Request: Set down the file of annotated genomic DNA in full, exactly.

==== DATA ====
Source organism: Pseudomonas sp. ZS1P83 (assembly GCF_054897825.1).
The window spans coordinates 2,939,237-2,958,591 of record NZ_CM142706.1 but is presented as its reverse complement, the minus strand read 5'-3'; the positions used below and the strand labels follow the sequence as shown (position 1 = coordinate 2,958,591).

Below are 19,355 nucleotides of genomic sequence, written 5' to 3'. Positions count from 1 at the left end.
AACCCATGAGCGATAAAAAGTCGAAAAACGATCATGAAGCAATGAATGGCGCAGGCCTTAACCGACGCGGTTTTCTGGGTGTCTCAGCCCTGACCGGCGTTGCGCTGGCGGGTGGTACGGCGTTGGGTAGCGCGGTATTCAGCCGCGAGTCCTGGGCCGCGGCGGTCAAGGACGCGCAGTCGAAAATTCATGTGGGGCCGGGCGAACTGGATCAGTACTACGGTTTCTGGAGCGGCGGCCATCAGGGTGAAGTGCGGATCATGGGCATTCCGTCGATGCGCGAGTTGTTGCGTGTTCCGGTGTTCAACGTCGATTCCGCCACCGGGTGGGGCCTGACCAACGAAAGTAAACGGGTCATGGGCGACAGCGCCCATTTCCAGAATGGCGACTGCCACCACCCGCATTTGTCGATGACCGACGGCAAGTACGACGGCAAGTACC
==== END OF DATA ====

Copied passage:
Source organism: Pseudomonas sp. ZS1P83 (assembly GCF_054897825.1).
The window spans coordinates 2,939,237-2,958,591 of record NZ_CM142706.1 but is presented as its reverse complement, the minus strand read 5'-3'; the positions used below and the strand labels follow the sequence as shown (position 1 = coordinate 2,958,591).

Below are 19,355 nucleotides of genomic sequence, written 5' to 3'. Positions count from 1 at the left end.
AACCCATGAGCGATAAAAAGTCGAAAAACGATCATGAAGCAATGAATGGCGCAGGCCTTAACCGACGCGGTTTTCTGGGTGTCTCAGCCCTGACCGGCGTTGCGCTGGCGGGTGGTACGGCGTTGGGTAGCGCGGTATTCAGCCGCGAGTCCTGGGCCGCGGCGGTCAAGGACGCGCAGTCGAAAATTCATGTGGGGCCGGGCGAACTGGATCAGTACTACGGTTTCTGGAGCGGCGGCCATCAGGGTGAAGTGCGGATCATGGGCATTCCGTCGATGCGCGAGTTGTTGCGTGTTCCGGTGTTCAACGTCGATTCCGCCACCGGGTGGGGCCTGACCAACGAAAGTAAACGGGTCATGGGCGACAGCGCCCATTTCCAGAATGGCGACTGCCACCACCCGCATTTGTCGATGACCGACGGCAAGTACGACGGCAAGTACC